US support of community college up

President Barack Obama shakes hands with President's Economic Recovery Advisory Board (PERAB) Chairman Paul Volcker, left, as Dr. Jill Biden, wife of Vice President Joe Biden, stands at center, prior to Obama addressing the group, Monday, Oct. 4, 2010, in the State Dining Room of the White House in Washington. (Susan Walsh)

October 6, 2010 5:04:11 AM PDT
Oak Brook-based McDonald's is one of several companies creating national partnerships with community colleges as studies show support for two-year schools is up and college savings are down.The White House initiative chaired by Jill Biden, "Skills for America's Future," seeks to match workers with jobs during the economic recovery and beyond.

"Community colleges are uniquely American, places where anyone who walks through the doors is one step closer to realizing the American dream," said Jill Biden, wife of U.S. Vice President Joe Biden.

President Barack Obama spoke at the first-of-its kind community college summit Tuesday. President Obama has set a goal of 5 million more community college graduates and certificate-holders by 2020, part of broader push for the U.S. to again lead the world in number of college graduates. "In just a decade we've fallen from first to ninth in proportion to young people with college degrees," said President Obama. "That only represents a huge waste of attention, but in the global market place it also represents to our position as the world's leading economy.

McDonald's, The Gap, Accenture and other U.S. businesses are participating in "Skills for America's Future." The national program will mostly be paid for by the companies. For years, community colleges have been limited to working with local businesses to partner for money and job training.

Students and teachers watched the summit at Chicago's Harold Washington College .

"I believe this summit will make a difference. We're getting support on the national level," said John Harder, teacher at Harold Washington College.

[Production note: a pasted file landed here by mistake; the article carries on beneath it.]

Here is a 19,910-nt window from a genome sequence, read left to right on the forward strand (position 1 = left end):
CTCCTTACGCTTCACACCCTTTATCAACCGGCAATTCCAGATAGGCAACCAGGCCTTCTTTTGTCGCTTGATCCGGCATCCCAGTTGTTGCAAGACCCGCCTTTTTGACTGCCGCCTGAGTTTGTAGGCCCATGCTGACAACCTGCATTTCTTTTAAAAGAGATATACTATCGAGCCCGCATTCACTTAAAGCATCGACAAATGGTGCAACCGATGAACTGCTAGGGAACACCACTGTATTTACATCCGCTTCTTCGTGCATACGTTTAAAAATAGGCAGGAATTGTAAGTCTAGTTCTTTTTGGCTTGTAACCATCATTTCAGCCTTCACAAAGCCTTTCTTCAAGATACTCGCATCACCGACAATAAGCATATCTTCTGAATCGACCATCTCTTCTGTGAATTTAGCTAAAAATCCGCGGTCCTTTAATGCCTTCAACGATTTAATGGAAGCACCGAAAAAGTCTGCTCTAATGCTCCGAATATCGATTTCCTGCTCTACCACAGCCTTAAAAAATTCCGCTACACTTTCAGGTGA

"I think this is a conversation that is long overdue. It's wonderful to see that the government is taking the initiative to address all the needs of all students," said Tommy White, student at Harold Washington College.

"I hope that this whole summit thing is not a whole lot of hot air and that it's actually going to get something done," said Christopher Harris, student at Harold Washington College.

"I am skeptical and I don't know with the banks and the bailouts, but I am hoping he definitely invests the money into the community colleges," said Brittany Vernon, Herald Washington College.

Also at the summit, Melinda Gates announced that the Bill and Melinda Gates Foundation wills tart a Completion by Design program aimed to improve community college graduation rates that will invest $35 million over five years.

Also, other businesses will join forces to create a $1 million annual prize program to recognize and reward outstanding outcomes in community colleges nationwide.

A recent poll shows more Americans are supporting community colleges, which are filled with laid-off workers and students who might prefer a four-year college but were hit by the hard economic times. According to a report by USA Today, an online survey of 137 families with college-bound children found families were saving less -- or not at all -- and more students plan to attend community college before transferring to a four-year school.

Online ApplyWise and NextStepU poll, according to USA Today:

  • Community College: 33-percent families likely to send kids to 2-year school, up from 13 percent in 2008
  • College Savings: 1/5 of families have no college savings, 1/5 have less than $5,000.


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